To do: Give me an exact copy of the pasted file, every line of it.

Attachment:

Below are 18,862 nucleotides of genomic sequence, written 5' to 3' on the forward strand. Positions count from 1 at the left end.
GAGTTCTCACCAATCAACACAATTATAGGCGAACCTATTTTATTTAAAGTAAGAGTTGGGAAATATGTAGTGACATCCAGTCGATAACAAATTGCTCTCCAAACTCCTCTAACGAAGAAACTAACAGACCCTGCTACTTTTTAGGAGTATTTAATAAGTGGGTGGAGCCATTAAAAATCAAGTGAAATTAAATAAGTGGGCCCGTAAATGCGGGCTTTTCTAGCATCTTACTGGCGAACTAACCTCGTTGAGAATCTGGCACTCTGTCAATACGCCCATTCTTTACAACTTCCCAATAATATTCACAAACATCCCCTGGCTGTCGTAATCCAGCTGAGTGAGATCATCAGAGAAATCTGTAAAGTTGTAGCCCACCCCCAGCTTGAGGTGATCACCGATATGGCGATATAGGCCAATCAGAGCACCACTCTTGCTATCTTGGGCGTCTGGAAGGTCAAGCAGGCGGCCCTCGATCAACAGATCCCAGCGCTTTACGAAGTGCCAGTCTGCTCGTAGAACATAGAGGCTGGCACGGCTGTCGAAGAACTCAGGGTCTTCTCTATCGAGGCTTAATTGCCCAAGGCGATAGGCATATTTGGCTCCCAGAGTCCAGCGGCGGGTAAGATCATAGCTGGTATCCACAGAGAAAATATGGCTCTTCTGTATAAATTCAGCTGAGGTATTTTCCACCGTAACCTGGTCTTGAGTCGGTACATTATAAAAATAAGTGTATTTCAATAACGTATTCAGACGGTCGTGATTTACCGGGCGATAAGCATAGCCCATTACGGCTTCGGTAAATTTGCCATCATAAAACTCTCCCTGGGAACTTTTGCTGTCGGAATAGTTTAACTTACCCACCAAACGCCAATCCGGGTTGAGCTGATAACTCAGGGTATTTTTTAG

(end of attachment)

Below are 18,862 nucleotides of genomic sequence, written 5' to 3' on the forward strand. Positions count from 1 at the left end.
GAGTTCTCACCAATCAACACAATTATAGGCGAACCTATTTTATTTAAAGTAAGAGTTGGGAAATATGTAGTGACATCCAGTCGATAACAAATTGCTCTCCAAACTCCTCTAACGAAGAAACTAACAGACCCTGCTACTTTTTAGGAGTATTTAATAAGTGGGTGGAGCCATTAAAAATCAAGTGAAATTAAATAAGTGGGCCCGTAAATGCGGGCTTTTCTAGCATCTTACTGGCGAACTAACCTCGTTGAGAATCTGGCACTCTGTCAATACGCCCATTCTTTACAACTTCCCAATAATATTCACAAACATCCCCTGGCTGTCGTAATCCAGCTGAGTGAGATCATCAGAGAAATCTGTAAAGTTGTAGCCCACCCCCAGCTTGAGGTGATCACCGATATGGCGATATAGGCCAATCAGAGCACCACTCTTGCTATCTTGGGCGTCTGGAAGGTCAAGCAGGCGGCCCTCGATCAACAGATCCCAGCGCTTTACGAAGTGCCAGTCTGCTCGTAGAACATAGAGGCTGGCACGGCTGTCGAAGAACTCAGGGTCTTCTCTATCGAGGCTTAATTGCCCAAGGCGATAGGCATATTTGGCTCCCAGAGTCCAGCGGCGGGTAAGATCATAGCTGGTATCCACAGAGAAAATATGGCTCTTCTGTATAAATTCAGCTGAGGTATTTTCCACCGTAACCTGGTCTTGAGTCGGTACATTATAAAAATAAGTGTATTTCAATAACGTATTCAGACGGTCGTGATTTACCGGGCGATAAGCATAGCCCATTACGGCTTCGGTAAATTTGCCATCATAAAACTCTCCCTGGGAACTTTTGCTGTCGGAATAGTTTAACTTACCCACCAAACGCCAATCCGGGTTGAGCTGATAACTCAGGGTATTTTTTAG